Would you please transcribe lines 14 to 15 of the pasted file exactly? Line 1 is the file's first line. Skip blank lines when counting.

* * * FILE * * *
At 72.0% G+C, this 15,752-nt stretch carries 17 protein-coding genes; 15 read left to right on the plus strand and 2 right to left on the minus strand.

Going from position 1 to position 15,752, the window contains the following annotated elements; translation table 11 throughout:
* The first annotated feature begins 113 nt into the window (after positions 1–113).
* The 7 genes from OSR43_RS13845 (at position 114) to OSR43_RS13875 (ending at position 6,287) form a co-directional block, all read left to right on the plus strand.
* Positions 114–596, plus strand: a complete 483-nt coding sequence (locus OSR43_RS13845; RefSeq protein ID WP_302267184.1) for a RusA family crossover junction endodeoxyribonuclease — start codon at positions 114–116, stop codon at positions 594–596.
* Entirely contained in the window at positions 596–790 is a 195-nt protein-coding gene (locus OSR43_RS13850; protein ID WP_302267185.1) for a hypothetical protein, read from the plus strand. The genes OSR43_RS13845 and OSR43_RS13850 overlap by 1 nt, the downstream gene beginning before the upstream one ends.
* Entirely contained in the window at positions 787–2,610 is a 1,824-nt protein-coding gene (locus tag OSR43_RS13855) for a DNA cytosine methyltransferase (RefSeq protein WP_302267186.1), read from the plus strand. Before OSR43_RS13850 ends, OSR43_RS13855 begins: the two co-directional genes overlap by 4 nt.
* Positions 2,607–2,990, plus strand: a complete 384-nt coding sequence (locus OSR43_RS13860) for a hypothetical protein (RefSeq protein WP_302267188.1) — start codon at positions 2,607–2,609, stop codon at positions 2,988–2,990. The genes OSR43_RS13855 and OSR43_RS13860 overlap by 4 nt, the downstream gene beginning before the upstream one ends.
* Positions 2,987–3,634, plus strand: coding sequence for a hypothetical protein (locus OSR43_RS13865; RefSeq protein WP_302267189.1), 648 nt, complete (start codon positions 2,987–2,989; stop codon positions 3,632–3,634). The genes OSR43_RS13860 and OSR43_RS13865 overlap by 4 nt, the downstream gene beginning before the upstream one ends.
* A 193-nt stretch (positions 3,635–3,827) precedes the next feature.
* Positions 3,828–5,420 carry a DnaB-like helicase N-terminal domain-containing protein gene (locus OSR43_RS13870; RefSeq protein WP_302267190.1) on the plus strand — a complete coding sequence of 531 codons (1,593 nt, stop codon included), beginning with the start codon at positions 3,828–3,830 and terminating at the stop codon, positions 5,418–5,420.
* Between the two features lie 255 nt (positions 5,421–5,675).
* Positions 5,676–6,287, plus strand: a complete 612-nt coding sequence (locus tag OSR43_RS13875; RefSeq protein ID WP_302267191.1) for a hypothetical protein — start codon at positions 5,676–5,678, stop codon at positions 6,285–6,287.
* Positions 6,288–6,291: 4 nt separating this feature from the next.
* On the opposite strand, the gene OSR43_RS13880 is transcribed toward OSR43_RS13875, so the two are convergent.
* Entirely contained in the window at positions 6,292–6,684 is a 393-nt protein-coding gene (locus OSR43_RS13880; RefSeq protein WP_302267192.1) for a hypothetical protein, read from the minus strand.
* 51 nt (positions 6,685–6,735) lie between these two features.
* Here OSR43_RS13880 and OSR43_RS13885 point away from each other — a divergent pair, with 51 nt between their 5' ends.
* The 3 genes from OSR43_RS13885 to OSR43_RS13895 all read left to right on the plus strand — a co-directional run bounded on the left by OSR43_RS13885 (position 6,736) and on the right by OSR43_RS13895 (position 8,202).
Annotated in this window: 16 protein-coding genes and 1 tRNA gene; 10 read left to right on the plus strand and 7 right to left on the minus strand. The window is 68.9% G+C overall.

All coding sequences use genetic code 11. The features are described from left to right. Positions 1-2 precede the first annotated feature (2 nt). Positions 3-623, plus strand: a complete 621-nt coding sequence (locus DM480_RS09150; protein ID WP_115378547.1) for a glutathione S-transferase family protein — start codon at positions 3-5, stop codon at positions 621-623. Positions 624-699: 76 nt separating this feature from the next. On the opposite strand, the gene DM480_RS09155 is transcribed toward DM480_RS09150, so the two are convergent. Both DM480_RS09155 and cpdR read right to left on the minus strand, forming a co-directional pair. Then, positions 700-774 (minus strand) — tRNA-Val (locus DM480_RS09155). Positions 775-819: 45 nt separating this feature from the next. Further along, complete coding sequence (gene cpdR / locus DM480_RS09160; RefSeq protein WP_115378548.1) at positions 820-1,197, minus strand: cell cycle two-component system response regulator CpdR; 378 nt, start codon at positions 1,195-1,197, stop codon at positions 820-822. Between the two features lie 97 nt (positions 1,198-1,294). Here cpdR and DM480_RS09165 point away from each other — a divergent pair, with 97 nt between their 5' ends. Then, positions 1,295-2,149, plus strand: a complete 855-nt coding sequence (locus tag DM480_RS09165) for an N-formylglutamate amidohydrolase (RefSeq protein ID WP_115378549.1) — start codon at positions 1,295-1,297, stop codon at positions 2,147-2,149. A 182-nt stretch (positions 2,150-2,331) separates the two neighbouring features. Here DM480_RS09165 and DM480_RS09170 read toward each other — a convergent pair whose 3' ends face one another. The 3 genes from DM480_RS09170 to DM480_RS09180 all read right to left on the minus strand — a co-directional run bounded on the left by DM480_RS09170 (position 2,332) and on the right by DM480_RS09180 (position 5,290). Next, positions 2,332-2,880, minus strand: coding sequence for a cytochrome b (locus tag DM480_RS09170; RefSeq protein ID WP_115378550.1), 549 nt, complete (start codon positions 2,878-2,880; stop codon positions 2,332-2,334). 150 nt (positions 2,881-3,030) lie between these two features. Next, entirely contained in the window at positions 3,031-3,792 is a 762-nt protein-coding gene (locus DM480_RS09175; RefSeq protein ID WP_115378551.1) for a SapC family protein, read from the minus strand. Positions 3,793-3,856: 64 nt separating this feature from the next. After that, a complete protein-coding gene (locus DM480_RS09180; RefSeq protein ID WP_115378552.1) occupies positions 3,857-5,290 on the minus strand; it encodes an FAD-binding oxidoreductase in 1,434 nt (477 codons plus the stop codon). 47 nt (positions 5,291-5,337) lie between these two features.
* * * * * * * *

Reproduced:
* Positions 6,288–6,291: 4 nt separating this feature from the next.
* On the opposite strand, the gene OSR43_RS13880 is transcribed toward OSR43_RS13875, so the two are convergent.